• publish: 3 December 2020
  • time: 2:34 pm
  • category: Excerpted
  • No: 16163
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Afghanistan takes one small step toward peace

An agreement on rules and procedures of future talks is the first sign of progress between the Afghan government and Taliban in months.

After months of stalemate, peace talks between the Afghan government and the Taliban took a small but substantial step forward on Tuesday as both sides reached agreement on procedures and rules that will govern future peace talks.

The deal was hailed by U.S. Afghanistan envoy Zalmay Khalilzad, who has shuttled between Doha and Kabul in recent months. “This agreement demonstrates that the negotiating parties can agree on tough issues. We congratulate both sides on their perseverance,” he said.

Although the agreement to begin working toward an agreement is a start, there are still hurdles to surmount: No agenda has been set for peace talks and both sides disagree on the order of priorities. For Afghan government officials, a cease-fire is their top concern, while the Taliban want other issues—such as prisoner swaps and a future governing framework—ironed out first.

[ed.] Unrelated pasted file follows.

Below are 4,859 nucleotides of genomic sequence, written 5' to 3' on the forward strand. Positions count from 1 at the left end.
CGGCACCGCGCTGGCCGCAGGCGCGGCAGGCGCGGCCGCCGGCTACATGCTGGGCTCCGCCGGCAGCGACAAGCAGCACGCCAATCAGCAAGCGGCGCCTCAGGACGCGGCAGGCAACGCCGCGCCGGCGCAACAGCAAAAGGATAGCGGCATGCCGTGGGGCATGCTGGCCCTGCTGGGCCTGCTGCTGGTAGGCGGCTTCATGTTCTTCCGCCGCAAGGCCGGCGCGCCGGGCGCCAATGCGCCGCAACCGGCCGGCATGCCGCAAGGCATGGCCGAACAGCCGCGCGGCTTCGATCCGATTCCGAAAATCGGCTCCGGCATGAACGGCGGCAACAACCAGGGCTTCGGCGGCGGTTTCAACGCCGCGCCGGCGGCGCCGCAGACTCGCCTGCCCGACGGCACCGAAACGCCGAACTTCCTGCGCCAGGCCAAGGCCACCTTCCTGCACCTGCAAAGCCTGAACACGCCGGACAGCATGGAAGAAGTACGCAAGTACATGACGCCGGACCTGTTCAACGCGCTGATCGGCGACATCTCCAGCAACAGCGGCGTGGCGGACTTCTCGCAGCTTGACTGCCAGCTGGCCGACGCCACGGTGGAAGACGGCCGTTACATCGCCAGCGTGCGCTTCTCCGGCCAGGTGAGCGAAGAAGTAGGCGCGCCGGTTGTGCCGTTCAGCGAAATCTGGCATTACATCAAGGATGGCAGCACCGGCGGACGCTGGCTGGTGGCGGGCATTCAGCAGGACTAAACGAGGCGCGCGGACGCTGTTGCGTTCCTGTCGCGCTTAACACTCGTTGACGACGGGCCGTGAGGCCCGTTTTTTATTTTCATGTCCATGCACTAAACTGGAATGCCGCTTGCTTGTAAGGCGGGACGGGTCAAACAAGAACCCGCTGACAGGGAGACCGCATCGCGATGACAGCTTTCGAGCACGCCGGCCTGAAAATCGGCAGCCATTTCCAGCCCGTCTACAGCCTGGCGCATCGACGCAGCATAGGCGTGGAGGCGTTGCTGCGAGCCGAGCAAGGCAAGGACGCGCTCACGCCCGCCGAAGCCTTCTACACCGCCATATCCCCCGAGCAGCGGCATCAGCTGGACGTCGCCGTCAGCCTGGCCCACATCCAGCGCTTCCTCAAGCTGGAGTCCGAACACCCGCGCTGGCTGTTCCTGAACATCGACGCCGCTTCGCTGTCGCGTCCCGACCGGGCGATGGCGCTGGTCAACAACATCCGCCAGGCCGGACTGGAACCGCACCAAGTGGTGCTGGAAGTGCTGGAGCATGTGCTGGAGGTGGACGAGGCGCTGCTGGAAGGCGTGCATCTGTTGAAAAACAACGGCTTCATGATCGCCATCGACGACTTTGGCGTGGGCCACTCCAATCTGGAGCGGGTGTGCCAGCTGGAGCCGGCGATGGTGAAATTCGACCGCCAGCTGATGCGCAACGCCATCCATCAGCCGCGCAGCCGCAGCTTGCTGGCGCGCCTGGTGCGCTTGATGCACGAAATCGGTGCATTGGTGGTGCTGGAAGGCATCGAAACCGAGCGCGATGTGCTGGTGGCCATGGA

All the while, violence in the country—whether it’s carried out by the Taliban, CIA-backed paramilitary groups, or the Islamic State—shows no sign of stopping. And as U.S. troops prepare to leave, the Afghan government must be wary of the U.S. government’s interest in Afghanistan leaving along with them.

Zal may stay. Wednesday’s declaration is a vindication of sorts for U.S. envoy Khalilzad, who could be out of a job once a Biden administration takes office. As FP’s Jack Detsch, Robbie Gramer, and Colum Lynch report, insiders think he may hold on to the position, although that sentiment is not universal. “I see a stronger logic for replacing him than keeping him,” one official said. “It’s not like he is having wild success.”

The unheard. As intra-Afghan talks slowly grind into gear, one group that will not be at the table are victims of decades of bloodshed. “Inclusion of the civilian victims in the negotiations,” Ezzatullah Mehrdad writes in a dispatch from Kabul, “would break the old pattern of short-lived deals and rewarding violence.”

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